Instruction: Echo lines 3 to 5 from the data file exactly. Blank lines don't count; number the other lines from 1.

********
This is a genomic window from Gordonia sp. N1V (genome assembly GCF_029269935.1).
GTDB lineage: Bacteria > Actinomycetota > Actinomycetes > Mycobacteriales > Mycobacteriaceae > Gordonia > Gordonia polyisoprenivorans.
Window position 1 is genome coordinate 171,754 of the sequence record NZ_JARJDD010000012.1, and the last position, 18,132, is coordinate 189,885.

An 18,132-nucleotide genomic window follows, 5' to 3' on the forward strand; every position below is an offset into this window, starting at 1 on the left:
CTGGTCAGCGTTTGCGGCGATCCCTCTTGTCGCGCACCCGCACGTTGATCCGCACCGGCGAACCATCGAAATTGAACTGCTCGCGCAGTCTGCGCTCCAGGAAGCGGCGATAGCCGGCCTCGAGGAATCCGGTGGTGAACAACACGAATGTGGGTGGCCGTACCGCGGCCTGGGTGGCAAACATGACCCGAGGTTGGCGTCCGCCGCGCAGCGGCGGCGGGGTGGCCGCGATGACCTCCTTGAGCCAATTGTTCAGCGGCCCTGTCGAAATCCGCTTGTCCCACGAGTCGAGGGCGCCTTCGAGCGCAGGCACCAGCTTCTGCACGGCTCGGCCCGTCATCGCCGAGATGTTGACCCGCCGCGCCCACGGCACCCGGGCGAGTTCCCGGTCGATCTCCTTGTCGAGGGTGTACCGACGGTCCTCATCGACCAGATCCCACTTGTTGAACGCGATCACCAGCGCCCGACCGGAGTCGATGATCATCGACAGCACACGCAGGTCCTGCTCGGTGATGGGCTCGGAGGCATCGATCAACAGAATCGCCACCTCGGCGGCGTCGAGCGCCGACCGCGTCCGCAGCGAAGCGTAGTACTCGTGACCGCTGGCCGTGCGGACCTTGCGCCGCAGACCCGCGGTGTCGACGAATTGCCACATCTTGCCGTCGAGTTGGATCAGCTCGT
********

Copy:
Window position 1 is genome coordinate 171,754 of the sequence record NZ_JARJDD010000012.1, and the last position, 18,132, is coordinate 189,885.

An 18,132-nucleotide genomic window follows, 5' to 3' on the forward strand; every position below is an offset into this window, starting at 1 on the left:
CTGGTCAGCGTTTGCGGCGATCCCTCTTGTCGCGCACCCGCACGTTGATCCGCACCGGCGAACCATCGAAATTGAACTGCTCGCGCAGTCTGCGCTCCAGGAAGCGGCGATAGCCGGCCTCGAGGAATCCGGTGGTGAACAACACGAATGTGGGTGGCCGTACCGCGGCCTGGGTGGCAAACATGACCCGAGGTTGGCGTCCGCCGCGCAGCGGCGGCGGGGTGGCCGCGATGACCTCCTTGAGCCAATTGTTCAGCGGCCCTGTCGAAATCCGCTTGTCCCACGAGTCGAGGGCGCCTTCGAGCGCAGGCACCAGCTTCTGCACGGCTCGGCCCGTCATCGCCGAGATGTTGACCCGCCGCGCCCACGGCACCCGGGCGAGTTCCCGGTCGATCTCCTTGTCGAGGGTGTACCGACGGTCCTCATCGACCAGATCCCACTTGTTGAACGCGATCACCAGCGCCCGACCGGAGTCGATGATCATCGACAGCACACGCAGGTCCTGCTCGGTGATGGGCTCGGAGGCATCGATCAACAGAATCGCCACCTCGGCGGCGTCGAGCGCCGACCGCGTCCGCAGCGAAGCGTAGTACTCGTGACCGCTGGCCGTGCGGACCTTGCGCCGCAGACCCGCGGTGTCGACGAATTGCCACATCTTGCCGTCGAGTTGGATCAGCTCGT